David Suchet shares his many memories of creating this iconic television series and reflects on what the detective has meant to him over the years. In the summer of 2013 David Suchet filmed his final scenes as Hercule Poirot. After 24 years in the role, he played the character in every story that Agatha Christie wrote about him (bar one, deemed unfilmable) and he bid adieu to a role and a character that changed his life. Here he tells the story of how he secured the part, with the blessing of Agatha Christie’s daughter, and set himself the task of presenting the most authentic Poirot that had ever been filmed. David Suchet is uniquely placed to offer the ultimate companion to one of the world’s longest running television series. Peppered with anecdotes about filming, including many tales of the guest stars who have appeared over the years, the book is essential reading for Poirot fans all over the world.


Agatha Christie and the Eleven Missing Days
by Jared Cade [823 ChrYc]

This fascinating biography concentrates on this central mystery of the writer’s life, an eleven day disappearance in 1926, one that was to have a profound effect on her later behavior and an episode to which she was ever afterwards profoundly anxious to avoid allusion. Cade has uncovered a wealth of startling new evidence including firsthand accounts by relatives and intimate contemporaries that make it apparent why Agatha disappeared and what she did in the first few days of her disappearance, and how it all went terribly wrong. He tells in more detail than ever before the fascinating story of the search itself, including the massive Great Sunday Hunt which involved thousands, and the intense public interest her disappearance caused — such notables as Edgar Wallace, Sir Arthur Conan Doyle, and Dorothy Sayers all contributed their “solutions” for publication in the press.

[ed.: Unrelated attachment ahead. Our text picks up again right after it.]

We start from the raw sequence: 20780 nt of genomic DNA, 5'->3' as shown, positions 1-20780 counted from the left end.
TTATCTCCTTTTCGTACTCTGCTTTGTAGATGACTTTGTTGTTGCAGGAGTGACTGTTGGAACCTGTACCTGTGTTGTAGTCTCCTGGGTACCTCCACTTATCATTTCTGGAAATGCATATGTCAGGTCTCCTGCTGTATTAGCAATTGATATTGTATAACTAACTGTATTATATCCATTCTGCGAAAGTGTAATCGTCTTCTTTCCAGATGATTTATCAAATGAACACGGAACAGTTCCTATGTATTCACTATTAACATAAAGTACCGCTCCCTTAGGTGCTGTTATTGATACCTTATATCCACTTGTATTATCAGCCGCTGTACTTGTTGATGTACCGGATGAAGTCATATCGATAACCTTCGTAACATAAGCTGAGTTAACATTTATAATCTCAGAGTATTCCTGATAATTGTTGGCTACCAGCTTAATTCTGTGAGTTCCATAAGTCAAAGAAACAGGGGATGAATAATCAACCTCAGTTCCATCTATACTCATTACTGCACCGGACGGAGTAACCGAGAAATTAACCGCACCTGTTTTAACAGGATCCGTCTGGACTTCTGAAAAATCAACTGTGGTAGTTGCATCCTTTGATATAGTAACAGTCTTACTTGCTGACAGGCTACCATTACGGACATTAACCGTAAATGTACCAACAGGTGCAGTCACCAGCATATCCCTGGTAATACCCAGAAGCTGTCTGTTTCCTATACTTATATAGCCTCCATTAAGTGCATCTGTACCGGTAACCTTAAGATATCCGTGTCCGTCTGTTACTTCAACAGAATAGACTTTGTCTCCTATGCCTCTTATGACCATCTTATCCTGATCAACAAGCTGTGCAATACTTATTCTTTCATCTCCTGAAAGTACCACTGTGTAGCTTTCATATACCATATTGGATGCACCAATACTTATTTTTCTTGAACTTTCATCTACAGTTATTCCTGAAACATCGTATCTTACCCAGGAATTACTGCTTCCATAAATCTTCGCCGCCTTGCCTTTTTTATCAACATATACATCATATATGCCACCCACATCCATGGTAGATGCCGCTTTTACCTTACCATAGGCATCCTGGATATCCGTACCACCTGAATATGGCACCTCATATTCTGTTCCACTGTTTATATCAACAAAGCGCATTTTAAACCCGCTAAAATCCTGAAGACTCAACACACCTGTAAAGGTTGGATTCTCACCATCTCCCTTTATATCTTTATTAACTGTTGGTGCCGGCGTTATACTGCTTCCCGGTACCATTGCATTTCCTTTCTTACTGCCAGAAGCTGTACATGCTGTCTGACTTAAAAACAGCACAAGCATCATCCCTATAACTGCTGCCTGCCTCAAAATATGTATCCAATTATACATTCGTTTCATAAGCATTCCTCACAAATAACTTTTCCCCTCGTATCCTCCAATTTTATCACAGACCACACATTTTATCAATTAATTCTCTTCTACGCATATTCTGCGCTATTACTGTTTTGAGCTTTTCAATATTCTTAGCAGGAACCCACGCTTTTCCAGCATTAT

Agatha Christie’s Secret Notebooks: Fifty Years of Mysteries in the Making
by John Curran [823 ChrYc]

Agatha Christie’s Secret Notebooks: Fifty Years of Mysteries in the Making is the fascinating exploration of the contents of Agatha Christie’s long hidden notebooks, including illustrations, analyses, and two previously unpublished Hercule Poirot short stories. Not only will Christie’s legions of ardent fans find a treasure chest of new material from the author of such classics as And Then There Were None, Murder on the Orient Express, and Death on the Nile, but Agatha Christie’s Secret Notebooks is also a must-read tutorial for writers who want to learn the intricacies of constructing crime novels.


Curtain Up: Agatha Christie – A Life in the Theatre
by Julius Green [Biography Christie]

From the producer of numerous Agatha Christie stage plays comes the first book to examine the world’s bestselling mystery writer’s career and work as a playwright, published to commemorate her 125th birthday.

Agatha Christie has long been revered around the world for her mysteries and the indelible characters she created, Miss Jane Marple and Hercule Poirot. In addition to her contributions as a novelist, this gifted writer was also an acclaimed playwright. Offering a unique, in-depth look at her work for the stage, Curtain Up analyzes her plays and features excerpts from Agatha Christie’s correspondences, notebooks, and several unpublished and unperformed scripts quoted from for the first time.

Meticulously researched, peppered with groundbreaking discoveries–including a details discussion of her only play to premiere in America — Curtain Up sheds new light on Christie’s artistry and adds a fascinating layer to her remarkable story.


Created in partnership with the Lincoln Community Playhouse by ka/Gere Branch October 2018 | Modified for use on BookGuide by sdc/bmpl